- small: 10 - 49 employees, medium: 50 - 249 employees (European Union
- IBM's mid-sized market is companies with 100-999 employees which
means a potential market of up to 500,000 companies worldwide.
- Most of the IT world's money is spent by medium and large
Business look at systems in terms of the number of users and
applications they need to support, and the Total Cost of Ownership per
System i and mainframes can run multiple applications and even multiple
virtual servers including Linux. Most businesses need only one system. On
Microsoft/UNIX/Linux servers, most application software requires it own,
exclusive server. That means many servers per business or
Linux servers running inside a System i
Number of regular users
||UNIX servers - - - - - - - - - - -
||System i server (just
one) - - - - - - - - - - - >
||mainframes: IBM System
z, "big iron" from "Big Blue"
also Hitachi, Fujitsu, Amdahl
number of Servers installed
Total dollars spent by Server type
where the world's data is stored
TCO (Total Cost of Ownership) per user by type of
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Why do you care?
- because that's where the money is (see above)
- System i jobs have always paid 10% more than industry average and are
- there are fewer System i jobs but there are fewer people chasing
- System i has the most advanced, newest OS on the market and the only
- world's best server-side Java performance because of unique System i
- no matter what kind of system you like best, you will eventually
exchange data with all other kinds of systems
- System i is an excellent platform for business applications: maximum
solutions from minimal coding
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Isn't System i old?
- Yes. It is. It's old because it was good enough to get old. It's just
3 years older than the PC.
- It is old because most of its competitors have died: Wang VS [I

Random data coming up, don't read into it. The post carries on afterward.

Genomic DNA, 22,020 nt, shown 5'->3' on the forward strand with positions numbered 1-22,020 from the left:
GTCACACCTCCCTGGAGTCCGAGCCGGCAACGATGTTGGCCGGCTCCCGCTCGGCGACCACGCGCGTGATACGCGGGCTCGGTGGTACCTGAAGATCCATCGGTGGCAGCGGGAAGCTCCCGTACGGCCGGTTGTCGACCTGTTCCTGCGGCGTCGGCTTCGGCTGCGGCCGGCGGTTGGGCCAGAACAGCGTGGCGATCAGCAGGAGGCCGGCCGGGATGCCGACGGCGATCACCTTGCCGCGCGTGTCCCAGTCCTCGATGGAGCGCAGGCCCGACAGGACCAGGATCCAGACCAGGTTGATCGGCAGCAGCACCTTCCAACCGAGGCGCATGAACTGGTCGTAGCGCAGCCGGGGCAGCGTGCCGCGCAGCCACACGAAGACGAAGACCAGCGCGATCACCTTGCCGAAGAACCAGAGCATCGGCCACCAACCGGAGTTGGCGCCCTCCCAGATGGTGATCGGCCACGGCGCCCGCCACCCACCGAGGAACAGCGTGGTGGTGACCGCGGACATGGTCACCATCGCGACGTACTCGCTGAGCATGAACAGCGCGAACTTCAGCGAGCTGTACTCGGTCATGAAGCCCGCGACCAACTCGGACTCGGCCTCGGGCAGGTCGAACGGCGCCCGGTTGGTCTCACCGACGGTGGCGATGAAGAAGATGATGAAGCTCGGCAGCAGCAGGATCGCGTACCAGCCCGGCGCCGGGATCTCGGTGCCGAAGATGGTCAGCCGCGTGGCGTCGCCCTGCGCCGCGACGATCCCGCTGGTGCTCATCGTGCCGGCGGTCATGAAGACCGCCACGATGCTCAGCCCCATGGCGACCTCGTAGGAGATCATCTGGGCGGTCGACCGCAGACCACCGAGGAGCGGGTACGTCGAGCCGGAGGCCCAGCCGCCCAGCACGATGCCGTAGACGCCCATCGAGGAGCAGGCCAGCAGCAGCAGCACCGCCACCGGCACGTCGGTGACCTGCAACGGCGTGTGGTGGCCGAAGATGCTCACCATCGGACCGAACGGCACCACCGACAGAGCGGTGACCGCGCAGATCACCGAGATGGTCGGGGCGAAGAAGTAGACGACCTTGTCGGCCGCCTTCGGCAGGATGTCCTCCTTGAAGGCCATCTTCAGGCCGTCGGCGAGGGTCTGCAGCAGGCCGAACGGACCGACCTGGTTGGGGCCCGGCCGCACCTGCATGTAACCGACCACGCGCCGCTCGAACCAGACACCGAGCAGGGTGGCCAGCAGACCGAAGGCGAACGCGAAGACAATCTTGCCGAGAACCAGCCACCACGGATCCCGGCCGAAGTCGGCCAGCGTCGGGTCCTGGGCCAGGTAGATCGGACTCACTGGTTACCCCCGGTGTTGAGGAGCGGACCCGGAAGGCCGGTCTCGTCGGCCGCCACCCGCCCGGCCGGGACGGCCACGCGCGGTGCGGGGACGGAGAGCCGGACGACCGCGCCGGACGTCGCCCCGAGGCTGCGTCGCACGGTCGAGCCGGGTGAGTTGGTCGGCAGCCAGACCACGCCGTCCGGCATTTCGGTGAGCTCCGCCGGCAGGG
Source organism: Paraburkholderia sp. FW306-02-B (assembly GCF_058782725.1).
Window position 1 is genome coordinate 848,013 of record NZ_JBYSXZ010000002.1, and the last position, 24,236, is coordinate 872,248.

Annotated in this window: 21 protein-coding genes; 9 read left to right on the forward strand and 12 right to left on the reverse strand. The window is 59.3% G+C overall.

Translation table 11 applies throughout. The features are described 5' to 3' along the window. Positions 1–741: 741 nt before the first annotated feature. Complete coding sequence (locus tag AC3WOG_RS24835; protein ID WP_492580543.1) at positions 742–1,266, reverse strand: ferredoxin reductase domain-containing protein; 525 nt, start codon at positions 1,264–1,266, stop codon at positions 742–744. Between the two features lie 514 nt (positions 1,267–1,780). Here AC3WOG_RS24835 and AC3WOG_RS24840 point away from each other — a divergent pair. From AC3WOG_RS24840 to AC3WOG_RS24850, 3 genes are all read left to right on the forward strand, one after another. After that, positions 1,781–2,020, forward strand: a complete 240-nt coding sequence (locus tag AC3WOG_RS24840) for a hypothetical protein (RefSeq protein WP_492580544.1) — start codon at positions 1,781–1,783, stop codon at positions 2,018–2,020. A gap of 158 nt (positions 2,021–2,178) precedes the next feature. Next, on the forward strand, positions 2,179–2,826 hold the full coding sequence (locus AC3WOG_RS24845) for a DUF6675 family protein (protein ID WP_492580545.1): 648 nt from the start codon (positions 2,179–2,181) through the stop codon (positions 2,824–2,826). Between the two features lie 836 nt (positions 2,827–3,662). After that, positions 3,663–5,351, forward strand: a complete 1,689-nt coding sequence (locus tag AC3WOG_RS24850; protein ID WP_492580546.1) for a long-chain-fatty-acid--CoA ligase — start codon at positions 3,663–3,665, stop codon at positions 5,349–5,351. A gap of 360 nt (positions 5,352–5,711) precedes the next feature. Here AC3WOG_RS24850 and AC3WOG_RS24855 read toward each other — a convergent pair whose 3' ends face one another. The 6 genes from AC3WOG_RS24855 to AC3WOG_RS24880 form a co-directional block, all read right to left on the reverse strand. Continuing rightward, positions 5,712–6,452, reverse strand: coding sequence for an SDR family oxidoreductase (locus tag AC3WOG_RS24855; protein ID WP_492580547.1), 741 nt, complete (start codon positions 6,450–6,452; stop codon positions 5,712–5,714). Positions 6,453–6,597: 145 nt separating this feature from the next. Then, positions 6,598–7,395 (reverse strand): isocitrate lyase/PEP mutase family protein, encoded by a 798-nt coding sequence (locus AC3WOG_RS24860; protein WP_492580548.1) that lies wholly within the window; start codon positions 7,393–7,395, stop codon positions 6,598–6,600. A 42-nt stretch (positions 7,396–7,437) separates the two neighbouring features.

worked on it, it was a good machine.], DEC, Burroughs, Univac, NCR, Control
Data, and the HP 3000 which is on life support but HP will pull the plug
- System i is old but UNIX is older. Unix almost died just before that
World Wide Web thing came along and resuscitated it.
Old is not obsolete.
The telephone, the railway, and
transcontinental communications are all well over 100 years old but not
obsolete yet. Is it this year or next year that computers will replace paper?
Just how old is paper, anyway? When will the Internet replace the telephone,
books and libraries, and when will broadband allow us all to telecommute? When
will we "move
bits, not atoms"? It must be next year. Right. It's always next
obsolete = Microsoft
They have written more obsolete software than
Someday, they will write an OS and development tools good enough to
get old. (.Net has a chance)
Until then, they remain the world's most
successful marketing company.
Who else could repeatedly sell us new
products because the last ones did not work?
"Why are Sony TVs more reliable than a $500 million IT system?
All of the pieces should work together so that the cost of
integration decreases while the reliability increases." -- Larry
Ellison, Oracle CEO, from OracleWorld keynote November, 2002
Good idea, Larry. On an System i, all the pieces do work
The "i" in System i means integrated: hardware, operating system,
database, Web server, security package, programming tools and languages,
multi-platform file serving. Not just compatible. Integrated.
And System i
is more reliable than any other platform except mainframes.
"I was a customer of the industry for a very long time. I knew
that what I wanted from the IT industry was a way to integrate
technologies in my business ... but it was like buying a car in pieces." -- Lou
Gerstner, former IBM CEO, as quoted by zdnet.com in December, 2002
You joined the right company, Lou. IBM gives you a choice. There is the
integrated System i and zSeries or, for those who like buying their cars in
pieces, the pSeries or xSeries.
How good is the System i, really?
So good, it
So good, some people are
addicted to it.
"Customers don't value technology for technology's
sake... They value the application of technology to solve serious business
problems." -- President Sam Palmisano's address to the IBM Annual Stockholders
Meeting Kansas City, Missouri April 29, 2003.